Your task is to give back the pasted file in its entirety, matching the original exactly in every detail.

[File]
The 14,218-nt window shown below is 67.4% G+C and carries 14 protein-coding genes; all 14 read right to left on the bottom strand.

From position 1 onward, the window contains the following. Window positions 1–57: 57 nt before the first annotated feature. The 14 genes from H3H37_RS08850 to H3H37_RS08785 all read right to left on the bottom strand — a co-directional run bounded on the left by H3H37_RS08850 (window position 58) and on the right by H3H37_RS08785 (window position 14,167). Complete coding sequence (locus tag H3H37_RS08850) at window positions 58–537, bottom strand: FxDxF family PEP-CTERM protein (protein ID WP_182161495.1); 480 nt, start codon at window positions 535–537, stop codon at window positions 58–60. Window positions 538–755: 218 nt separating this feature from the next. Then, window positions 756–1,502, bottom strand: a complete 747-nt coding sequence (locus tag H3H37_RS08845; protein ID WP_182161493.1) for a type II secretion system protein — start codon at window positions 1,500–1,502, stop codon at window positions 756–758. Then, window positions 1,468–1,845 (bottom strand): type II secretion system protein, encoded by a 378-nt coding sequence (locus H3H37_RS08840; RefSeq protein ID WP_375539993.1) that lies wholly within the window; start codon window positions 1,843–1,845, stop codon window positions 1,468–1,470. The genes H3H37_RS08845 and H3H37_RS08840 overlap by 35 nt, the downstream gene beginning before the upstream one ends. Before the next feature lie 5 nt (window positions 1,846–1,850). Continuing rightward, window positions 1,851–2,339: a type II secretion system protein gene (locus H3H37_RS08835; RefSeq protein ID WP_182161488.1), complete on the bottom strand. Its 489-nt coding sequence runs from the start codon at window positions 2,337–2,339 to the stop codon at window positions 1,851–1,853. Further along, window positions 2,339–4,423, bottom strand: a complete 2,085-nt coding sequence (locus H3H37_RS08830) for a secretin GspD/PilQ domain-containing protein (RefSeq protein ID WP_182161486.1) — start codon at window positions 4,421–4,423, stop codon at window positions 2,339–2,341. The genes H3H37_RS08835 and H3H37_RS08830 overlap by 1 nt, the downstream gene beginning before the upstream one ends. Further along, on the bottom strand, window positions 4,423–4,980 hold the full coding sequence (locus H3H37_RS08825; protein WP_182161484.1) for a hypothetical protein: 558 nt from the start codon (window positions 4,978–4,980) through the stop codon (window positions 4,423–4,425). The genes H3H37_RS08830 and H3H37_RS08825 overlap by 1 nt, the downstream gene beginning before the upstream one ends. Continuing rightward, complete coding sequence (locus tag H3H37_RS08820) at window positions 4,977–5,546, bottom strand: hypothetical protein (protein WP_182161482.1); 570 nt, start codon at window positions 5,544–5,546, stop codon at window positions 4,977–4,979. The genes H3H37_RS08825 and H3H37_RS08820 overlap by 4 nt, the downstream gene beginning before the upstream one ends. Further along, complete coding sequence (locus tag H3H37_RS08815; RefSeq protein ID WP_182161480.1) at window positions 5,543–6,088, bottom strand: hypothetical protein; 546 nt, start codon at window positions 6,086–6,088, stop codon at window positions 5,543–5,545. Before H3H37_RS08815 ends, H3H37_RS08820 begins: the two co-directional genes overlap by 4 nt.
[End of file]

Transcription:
The 14,218-nt window shown below is 67.4% G+C and carries 14 protein-coding genes; all 14 read right to left on the bottom strand.

From position 1 onward, the window contains the following. Window positions 1–57: 57 nt before the first annotated feature. The 14 genes from H3H37_RS08850 to H3H37_RS08785 all read right to left on the bottom strand — a co-directional run bounded on the left by H3H37_RS08850 (window position 58) and on the right by H3H37_RS08785 (window position 14,167). Complete coding sequence (locus tag H3H37_RS08850) at window positions 58–537, bottom strand: FxDxF family PEP-CTERM protein (protein ID WP_182161495.1); 480 nt, start codon at window positions 535–537, stop codon at window positions 58–60. Window positions 538–755: 218 nt separating this feature from the next. Then, window positions 756–1,502, bottom strand: a complete 747-nt coding sequence (locus tag H3H37_RS08845; protein ID WP_182161493.1) for a type II secretion system protein — start codon at window positions 1,500–1,502, stop codon at window positions 756–758. Then, window positions 1,468–1,845 (bottom strand): type II secretion system protein, encoded by a 378-nt coding sequence (locus H3H37_RS08840; RefSeq protein ID WP_375539993.1) that lies wholly within the window; start codon window positions 1,843–1,845, stop codon window positions 1,468–1,470. The genes H3H37_RS08845 and H3H37_RS08840 overlap by 35 nt, the downstream gene beginning before the upstream one ends. Before the next feature lie 5 nt (window positions 1,846–1,850). Continuing rightward, window positions 1,851–2,339: a type II secretion system protein gene (locus H3H37_RS08835; RefSeq protein ID WP_182161488.1), complete on the bottom strand. Its 489-nt coding sequence runs from the start codon at window positions 2,337–2,339 to the stop codon at window positions 1,851–1,853. Further along, window positions 2,339–4,423, bottom strand: a complete 2,085-nt coding sequence (locus H3H37_RS08830) for a secretin GspD/PilQ domain-containing protein (RefSeq protein ID WP_182161486.1) — start codon at window positions 4,421–4,423, stop codon at window positions 2,339–2,341. The genes H3H37_RS08835 and H3H37_RS08830 overlap by 1 nt, the downstream gene beginning before the upstream one ends. Further along, on the bottom strand, window positions 4,423–4,980 hold the full coding sequence (locus H3H37_RS08825; protein WP_182161484.1) for a hypothetical protein: 558 nt from the start codon (window positions 4,978–4,980) through the stop codon (window positions 4,423–4,425). The genes H3H37_RS08830 and H3H37_RS08825 overlap by 1 nt, the downstream gene beginning before the upstream one ends. Continuing rightward, complete coding sequence (locus tag H3H37_RS08820) at window positions 4,977–5,546, bottom strand: hypothetical protein (protein WP_182161482.1); 570 nt, start codon at window positions 5,544–5,546, stop codon at window positions 4,977–4,979. The genes H3H37_RS08825 and H3H37_RS08820 overlap by 4 nt, the downstream gene beginning before the upstream one ends. Further along, complete coding sequence (locus tag H3H37_RS08815; RefSeq protein ID WP_182161480.1) at window positions 5,543–6,088, bottom strand: hypothetical protein; 546 nt, start codon at window positions 6,086–6,088, stop codon at window positions 5,543–5,545. Before H3H37_RS08815 ends, H3H37_RS08820 begins: the two co-directional genes overlap by 4 nt.